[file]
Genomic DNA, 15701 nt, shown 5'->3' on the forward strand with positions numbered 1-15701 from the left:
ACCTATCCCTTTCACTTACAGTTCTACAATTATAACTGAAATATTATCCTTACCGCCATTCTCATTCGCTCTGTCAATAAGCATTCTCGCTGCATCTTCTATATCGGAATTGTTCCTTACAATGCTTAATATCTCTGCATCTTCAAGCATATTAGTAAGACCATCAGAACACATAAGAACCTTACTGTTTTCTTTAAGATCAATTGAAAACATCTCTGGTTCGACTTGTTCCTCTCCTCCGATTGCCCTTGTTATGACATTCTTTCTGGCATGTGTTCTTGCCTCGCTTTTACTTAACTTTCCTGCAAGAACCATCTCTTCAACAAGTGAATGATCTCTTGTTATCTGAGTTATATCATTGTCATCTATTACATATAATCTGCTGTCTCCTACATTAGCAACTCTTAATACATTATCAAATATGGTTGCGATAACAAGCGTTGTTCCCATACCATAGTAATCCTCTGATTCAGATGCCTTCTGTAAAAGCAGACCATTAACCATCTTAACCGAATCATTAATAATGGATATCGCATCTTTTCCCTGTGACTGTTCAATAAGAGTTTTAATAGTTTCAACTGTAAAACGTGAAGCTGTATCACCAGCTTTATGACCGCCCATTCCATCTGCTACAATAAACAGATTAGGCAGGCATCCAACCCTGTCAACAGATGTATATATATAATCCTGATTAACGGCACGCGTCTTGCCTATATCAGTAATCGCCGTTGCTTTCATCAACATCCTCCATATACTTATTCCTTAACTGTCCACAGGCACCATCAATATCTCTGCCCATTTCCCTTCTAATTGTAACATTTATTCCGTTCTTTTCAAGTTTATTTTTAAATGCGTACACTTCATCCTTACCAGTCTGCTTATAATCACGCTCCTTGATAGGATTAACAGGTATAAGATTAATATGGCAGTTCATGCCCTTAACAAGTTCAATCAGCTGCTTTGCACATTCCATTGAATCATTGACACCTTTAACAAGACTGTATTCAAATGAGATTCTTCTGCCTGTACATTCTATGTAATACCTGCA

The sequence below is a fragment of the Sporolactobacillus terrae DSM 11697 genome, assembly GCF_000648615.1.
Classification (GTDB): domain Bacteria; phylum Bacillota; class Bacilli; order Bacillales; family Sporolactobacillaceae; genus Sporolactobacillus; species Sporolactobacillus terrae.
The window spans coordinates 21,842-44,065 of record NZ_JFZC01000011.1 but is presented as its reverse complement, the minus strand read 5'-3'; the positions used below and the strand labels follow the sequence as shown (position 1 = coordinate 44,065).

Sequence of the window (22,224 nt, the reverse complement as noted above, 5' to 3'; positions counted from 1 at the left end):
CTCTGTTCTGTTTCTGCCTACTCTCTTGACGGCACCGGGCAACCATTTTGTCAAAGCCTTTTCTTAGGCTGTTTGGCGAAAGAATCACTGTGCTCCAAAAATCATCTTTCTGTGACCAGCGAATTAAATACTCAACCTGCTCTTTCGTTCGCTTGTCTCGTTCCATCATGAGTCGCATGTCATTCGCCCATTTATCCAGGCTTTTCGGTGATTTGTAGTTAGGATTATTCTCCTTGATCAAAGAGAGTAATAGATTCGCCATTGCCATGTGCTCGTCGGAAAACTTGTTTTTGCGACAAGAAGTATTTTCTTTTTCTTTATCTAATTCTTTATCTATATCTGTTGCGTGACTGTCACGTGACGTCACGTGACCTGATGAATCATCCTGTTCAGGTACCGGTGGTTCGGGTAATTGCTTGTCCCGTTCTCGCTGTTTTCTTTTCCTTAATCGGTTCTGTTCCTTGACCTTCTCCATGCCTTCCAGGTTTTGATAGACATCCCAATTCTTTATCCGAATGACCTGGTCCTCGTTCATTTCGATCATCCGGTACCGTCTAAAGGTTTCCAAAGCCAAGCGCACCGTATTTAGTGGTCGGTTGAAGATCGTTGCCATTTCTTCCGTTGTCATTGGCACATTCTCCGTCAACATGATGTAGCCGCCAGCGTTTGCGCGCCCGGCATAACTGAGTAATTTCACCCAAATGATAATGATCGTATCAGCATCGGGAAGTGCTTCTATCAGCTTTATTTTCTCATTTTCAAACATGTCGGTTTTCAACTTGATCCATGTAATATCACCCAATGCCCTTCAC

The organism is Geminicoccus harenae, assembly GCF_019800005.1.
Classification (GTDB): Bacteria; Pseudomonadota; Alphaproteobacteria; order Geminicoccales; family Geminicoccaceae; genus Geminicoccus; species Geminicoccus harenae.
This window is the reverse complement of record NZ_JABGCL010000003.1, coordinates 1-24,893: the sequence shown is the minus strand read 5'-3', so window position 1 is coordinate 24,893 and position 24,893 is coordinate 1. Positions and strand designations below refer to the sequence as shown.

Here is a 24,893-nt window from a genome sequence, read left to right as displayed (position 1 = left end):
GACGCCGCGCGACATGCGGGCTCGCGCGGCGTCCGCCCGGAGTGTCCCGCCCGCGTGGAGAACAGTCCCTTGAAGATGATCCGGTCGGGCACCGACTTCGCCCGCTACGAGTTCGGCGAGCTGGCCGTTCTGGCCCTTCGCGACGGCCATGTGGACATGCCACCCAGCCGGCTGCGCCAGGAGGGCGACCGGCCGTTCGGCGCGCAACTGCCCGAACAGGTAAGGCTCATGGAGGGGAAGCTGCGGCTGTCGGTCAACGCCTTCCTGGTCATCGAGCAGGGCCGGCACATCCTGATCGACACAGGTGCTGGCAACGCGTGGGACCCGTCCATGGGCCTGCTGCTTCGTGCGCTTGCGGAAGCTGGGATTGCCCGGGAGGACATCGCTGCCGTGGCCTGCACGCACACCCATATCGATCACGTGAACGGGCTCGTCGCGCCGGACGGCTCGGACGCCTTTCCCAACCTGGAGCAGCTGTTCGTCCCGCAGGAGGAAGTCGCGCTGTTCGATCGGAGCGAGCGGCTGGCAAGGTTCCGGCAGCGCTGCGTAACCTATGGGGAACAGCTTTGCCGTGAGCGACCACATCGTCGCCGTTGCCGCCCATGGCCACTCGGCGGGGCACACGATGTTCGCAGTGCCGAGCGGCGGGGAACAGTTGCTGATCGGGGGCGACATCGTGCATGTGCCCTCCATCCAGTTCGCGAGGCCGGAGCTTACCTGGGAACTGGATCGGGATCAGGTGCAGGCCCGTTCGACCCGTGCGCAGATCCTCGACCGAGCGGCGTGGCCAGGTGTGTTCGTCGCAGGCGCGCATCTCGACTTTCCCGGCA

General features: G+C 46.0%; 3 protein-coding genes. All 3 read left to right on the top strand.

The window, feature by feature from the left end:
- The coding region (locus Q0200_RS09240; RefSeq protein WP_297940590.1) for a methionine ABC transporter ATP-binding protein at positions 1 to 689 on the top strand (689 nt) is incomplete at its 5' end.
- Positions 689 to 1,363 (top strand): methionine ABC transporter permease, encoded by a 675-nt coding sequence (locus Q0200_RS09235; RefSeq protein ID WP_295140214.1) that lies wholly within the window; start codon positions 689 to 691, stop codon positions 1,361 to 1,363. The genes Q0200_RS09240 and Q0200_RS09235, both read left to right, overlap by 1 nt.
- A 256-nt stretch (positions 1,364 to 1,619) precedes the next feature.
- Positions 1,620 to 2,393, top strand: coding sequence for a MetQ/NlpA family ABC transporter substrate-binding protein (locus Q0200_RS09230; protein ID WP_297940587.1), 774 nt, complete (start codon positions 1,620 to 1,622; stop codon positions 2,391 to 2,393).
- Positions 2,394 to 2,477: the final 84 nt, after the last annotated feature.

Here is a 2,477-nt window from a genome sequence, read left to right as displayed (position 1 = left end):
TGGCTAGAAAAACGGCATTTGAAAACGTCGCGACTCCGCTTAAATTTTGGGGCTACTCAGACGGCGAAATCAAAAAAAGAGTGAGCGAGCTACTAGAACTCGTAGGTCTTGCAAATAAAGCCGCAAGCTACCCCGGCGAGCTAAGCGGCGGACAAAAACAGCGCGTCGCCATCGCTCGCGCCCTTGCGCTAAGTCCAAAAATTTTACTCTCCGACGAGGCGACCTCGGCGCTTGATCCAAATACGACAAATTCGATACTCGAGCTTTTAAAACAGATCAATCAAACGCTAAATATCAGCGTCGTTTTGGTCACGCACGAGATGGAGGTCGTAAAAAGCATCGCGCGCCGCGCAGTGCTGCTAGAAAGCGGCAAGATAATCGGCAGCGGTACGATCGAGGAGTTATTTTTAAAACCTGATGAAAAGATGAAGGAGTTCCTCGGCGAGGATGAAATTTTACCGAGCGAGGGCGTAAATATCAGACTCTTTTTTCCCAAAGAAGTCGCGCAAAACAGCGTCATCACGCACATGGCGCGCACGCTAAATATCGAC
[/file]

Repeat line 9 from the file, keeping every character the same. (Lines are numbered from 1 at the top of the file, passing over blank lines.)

Classification (GTDB): Bacteria; Pseudomonadota; Alphaproteobacteria; order Geminicoccales; family Geminicoccaceae; genus Geminicoccus; species Geminicoccus harenae.